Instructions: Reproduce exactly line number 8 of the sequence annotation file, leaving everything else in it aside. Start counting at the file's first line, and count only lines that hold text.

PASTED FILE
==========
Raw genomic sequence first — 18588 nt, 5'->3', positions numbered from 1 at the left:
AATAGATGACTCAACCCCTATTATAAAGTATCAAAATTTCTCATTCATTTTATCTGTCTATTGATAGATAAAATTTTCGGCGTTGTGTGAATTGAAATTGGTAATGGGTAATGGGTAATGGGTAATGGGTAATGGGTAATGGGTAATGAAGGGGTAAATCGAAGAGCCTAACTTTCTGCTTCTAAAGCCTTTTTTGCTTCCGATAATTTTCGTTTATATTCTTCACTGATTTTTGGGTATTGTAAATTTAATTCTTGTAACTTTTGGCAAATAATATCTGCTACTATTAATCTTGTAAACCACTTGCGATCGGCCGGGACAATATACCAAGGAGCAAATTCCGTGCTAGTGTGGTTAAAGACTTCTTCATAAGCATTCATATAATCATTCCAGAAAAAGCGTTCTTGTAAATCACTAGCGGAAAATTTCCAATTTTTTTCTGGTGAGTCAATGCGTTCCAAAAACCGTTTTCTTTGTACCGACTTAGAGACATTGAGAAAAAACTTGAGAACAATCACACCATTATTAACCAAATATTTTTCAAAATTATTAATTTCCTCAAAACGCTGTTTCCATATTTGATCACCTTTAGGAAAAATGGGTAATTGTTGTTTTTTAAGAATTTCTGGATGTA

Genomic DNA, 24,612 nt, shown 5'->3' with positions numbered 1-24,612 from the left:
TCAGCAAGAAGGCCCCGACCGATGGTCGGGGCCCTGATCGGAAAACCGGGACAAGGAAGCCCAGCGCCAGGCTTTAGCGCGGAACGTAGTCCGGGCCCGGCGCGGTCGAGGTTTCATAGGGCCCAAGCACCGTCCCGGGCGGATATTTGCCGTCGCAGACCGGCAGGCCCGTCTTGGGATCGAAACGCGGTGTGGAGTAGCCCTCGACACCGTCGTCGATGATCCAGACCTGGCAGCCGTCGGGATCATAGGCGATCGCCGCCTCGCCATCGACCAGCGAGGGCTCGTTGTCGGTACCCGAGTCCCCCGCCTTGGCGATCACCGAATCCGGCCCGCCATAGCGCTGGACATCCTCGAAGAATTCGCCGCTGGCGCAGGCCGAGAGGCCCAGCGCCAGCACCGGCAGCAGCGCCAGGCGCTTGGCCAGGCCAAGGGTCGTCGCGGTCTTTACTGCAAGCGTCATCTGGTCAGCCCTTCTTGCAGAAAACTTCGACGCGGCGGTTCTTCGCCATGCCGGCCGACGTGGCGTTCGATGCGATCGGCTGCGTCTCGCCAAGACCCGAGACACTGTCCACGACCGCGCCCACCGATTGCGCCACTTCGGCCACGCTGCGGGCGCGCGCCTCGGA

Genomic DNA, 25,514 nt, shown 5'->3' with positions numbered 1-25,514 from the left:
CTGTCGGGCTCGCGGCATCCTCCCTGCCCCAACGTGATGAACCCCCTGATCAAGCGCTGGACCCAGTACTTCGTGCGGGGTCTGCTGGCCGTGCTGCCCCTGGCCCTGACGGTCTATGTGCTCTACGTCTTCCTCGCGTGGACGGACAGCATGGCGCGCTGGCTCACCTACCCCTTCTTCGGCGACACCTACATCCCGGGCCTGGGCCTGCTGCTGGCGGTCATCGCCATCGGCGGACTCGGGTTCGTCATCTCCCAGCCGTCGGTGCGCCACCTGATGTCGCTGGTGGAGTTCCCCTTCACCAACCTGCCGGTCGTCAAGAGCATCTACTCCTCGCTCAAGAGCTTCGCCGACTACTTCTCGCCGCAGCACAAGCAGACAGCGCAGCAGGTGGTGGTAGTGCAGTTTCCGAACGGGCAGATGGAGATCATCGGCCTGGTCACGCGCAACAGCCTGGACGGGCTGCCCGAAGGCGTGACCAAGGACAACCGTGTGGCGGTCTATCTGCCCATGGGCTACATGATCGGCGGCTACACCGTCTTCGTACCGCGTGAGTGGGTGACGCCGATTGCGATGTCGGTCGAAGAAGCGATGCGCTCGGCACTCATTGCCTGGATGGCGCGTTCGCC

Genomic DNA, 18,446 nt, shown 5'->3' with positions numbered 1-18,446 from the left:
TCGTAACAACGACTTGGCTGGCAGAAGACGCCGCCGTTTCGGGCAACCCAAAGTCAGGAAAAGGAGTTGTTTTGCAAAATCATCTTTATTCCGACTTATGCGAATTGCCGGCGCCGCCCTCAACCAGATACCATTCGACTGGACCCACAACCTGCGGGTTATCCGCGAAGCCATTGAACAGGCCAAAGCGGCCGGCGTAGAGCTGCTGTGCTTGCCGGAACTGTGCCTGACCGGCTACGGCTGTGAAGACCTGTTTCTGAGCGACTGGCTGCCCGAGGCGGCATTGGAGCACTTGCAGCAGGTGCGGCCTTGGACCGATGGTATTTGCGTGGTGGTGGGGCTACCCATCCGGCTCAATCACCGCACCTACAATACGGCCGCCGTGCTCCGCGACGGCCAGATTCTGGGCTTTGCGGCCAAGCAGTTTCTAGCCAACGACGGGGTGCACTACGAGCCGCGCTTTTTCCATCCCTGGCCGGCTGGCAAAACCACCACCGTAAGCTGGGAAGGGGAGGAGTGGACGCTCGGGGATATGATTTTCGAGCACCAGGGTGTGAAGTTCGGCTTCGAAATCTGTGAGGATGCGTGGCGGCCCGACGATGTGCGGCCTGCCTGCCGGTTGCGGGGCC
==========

TCGTAACAACGACTTGGCTGGCAGAAGACGCCGCCGTTTCGGGCAACCCAAAGTCAGGAAAAGGAGTTGTTTTGCAAAATCATCTTTATTCCGACTTATGCGAATTGCCGGCGCCGCCCTCAACCAGATACCATTCGACTGGACCCACAACCTGCGGGTTATCCGCGAAGCCATTGAACAGGCCAAAGCGGCCGGCGTAGAGCTGCTGTGCTTGCCGGAACTGTGCCTGACCGGCTACGGCTGTGAAGACCTGTTTCTGAGCGACTGGCTGCCCGAGGCGGCATTGGAGCACTTGCAGCAGGTGCGGCCTTGGACCGATGGTATTTGCGTGGTGGTGGGGCTACCCATCCGGCTCAATCACCGCACCTACAATACGGCCGCCGTGCTCCGCGACGGCCAGATTCTGGGCTTTGCGGCCAAGCAGTTTCTAGCCAACGACGGGGTGCACTACGAGCCGCGCTTTTTCCATCCCTGGCCGGCTGGCAAAACCACCACCGTAAGCTGGGAAGGGGAGGAGTGGACGCTCGGGGATATGATTTTCGAGCACCAGGGTGTGAAGTTCGGCTTCGAAATCTGTGAGGATGCGTGGCGGCCCGACGATGTGCGGCCTGCCTGCCGGTTGCGGGGCC